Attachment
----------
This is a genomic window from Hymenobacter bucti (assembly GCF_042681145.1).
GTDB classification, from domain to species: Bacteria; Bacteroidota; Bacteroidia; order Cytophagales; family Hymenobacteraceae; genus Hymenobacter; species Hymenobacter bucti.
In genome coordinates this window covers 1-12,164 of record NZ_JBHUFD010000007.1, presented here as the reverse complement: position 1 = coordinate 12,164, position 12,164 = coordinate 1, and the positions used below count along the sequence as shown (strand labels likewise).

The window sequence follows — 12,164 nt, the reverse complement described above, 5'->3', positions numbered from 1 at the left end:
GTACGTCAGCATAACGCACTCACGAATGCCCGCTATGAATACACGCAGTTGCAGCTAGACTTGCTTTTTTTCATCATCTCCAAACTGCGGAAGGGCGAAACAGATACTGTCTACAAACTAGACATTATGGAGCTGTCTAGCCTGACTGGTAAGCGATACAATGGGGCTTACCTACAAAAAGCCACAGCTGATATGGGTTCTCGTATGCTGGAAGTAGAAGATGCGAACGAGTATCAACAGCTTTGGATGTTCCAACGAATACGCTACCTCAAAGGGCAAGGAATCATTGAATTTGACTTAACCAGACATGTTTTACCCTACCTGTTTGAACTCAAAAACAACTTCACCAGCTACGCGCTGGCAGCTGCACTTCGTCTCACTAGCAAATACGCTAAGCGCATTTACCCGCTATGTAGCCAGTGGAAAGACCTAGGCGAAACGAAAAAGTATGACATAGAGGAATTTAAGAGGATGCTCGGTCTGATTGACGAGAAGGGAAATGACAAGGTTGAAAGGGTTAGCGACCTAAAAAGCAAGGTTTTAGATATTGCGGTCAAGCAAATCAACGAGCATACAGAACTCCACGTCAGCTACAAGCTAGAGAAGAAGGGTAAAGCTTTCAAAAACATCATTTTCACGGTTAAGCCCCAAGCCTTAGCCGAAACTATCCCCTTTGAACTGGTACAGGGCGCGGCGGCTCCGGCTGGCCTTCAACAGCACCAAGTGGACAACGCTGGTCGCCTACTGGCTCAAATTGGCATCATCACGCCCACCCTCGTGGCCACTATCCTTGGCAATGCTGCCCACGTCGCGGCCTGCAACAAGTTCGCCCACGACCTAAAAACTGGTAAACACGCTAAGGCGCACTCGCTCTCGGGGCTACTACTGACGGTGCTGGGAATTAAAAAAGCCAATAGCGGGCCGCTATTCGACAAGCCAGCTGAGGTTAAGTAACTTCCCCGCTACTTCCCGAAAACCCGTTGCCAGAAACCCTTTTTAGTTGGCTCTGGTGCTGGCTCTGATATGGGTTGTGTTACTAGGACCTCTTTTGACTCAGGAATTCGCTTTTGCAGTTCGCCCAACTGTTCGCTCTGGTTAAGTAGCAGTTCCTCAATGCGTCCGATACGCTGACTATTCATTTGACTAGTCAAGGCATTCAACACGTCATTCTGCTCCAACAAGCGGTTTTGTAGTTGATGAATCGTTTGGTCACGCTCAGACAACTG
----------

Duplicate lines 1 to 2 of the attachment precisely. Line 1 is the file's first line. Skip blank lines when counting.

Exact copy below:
This is a genomic window from Hymenobacter bucti (assembly GCF_042681145.1).
GTDB classification, from domain to species: Bacteria; Bacteroidota; Bacteroidia; order Cytophagales; family Hymenobacteraceae; genus Hymenobacter; species Hymenobacter bucti.